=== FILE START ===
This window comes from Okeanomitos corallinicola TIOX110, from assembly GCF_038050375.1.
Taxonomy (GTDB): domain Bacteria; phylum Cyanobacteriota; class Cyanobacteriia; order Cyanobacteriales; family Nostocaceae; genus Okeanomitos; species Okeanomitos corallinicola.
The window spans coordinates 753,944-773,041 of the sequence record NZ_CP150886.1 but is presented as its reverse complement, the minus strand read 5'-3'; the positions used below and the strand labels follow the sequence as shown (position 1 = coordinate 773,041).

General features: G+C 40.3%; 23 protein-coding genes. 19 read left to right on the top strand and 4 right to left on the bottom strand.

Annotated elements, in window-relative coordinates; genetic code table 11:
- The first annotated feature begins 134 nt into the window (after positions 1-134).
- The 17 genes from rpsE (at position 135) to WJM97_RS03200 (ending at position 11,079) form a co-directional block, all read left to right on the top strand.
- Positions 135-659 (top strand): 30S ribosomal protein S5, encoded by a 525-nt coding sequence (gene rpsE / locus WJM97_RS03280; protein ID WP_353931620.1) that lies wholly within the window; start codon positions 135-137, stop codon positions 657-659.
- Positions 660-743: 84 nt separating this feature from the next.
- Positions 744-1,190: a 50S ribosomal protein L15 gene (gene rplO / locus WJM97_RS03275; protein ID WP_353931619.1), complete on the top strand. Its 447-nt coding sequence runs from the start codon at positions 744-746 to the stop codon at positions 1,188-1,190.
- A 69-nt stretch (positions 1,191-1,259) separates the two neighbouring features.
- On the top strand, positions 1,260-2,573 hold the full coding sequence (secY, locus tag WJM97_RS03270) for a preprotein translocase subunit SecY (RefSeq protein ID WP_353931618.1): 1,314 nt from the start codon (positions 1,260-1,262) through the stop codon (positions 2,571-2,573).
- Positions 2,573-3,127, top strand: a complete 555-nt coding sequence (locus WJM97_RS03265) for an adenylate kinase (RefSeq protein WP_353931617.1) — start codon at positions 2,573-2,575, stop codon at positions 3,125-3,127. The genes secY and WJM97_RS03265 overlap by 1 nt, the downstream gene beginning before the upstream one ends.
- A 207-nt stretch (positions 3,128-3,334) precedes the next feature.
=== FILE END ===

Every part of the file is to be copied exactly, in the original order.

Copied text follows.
This window comes from Okeanomitos corallinicola TIOX110, from assembly GCF_038050375.1.
Taxonomy (GTDB): domain Bacteria; phylum Cyanobacteriota; class Cyanobacteriia; order Cyanobacteriales; family Nostocaceae; genus Okeanomitos; species Okeanomitos corallinicola.
The window spans coordinates 753,944-773,041 of the sequence record NZ_CP150886.1 but is presented as its reverse complement, the minus strand read 5'-3'; the positions used below and the strand labels follow the sequence as shown (position 1 = coordinate 773,041).

General features: G+C 40.3%; 23 protein-coding genes. 19 read left to right on the top strand and 4 right to left on the bottom strand.

Annotated elements, in window-relative coordinates; genetic code table 11:
- The first annotated feature begins 134 nt into the window (after positions 1-134).
- The 17 genes from rpsE (at position 135) to WJM97_RS03200 (ending at position 11,079) form a co-directional block, all read left to right on the top strand.
- Positions 135-659 (top strand): 30S ribosomal protein S5, encoded by a 525-nt coding sequence (gene rpsE / locus WJM97_RS03280; protein ID WP_353931620.1) that lies wholly within the window; start codon positions 135-137, stop codon positions 657-659.
- Positions 660-743: 84 nt separating this feature from the next.
- Positions 744-1,190: a 50S ribosomal protein L15 gene (gene rplO / locus WJM97_RS03275; protein ID WP_353931619.1), complete on the top strand. Its 447-nt coding sequence runs from the start codon at positions 744-746 to the stop codon at positions 1,188-1,190.
- A 69-nt stretch (positions 1,191-1,259) separates the two neighbouring features.
- On the top strand, positions 1,260-2,573 hold the full coding sequence (secY, locus tag WJM97_RS03270) for a preprotein translocase subunit SecY (RefSeq protein ID WP_353931618.1): 1,314 nt from the start codon (positions 1,260-1,262) through the stop codon (positions 2,571-2,573).
- Positions 2,573-3,127, top strand: a complete 555-nt coding sequence (locus WJM97_RS03265) for an adenylate kinase (RefSeq protein WP_353931617.1) — start codon at positions 2,573-2,575, stop codon at positions 3,125-3,127. The genes secY and WJM97_RS03265 overlap by 1 nt, the downstream gene beginning before the upstream one ends.
- A 207-nt stretch (positions 3,128-3,334) precedes the next feature.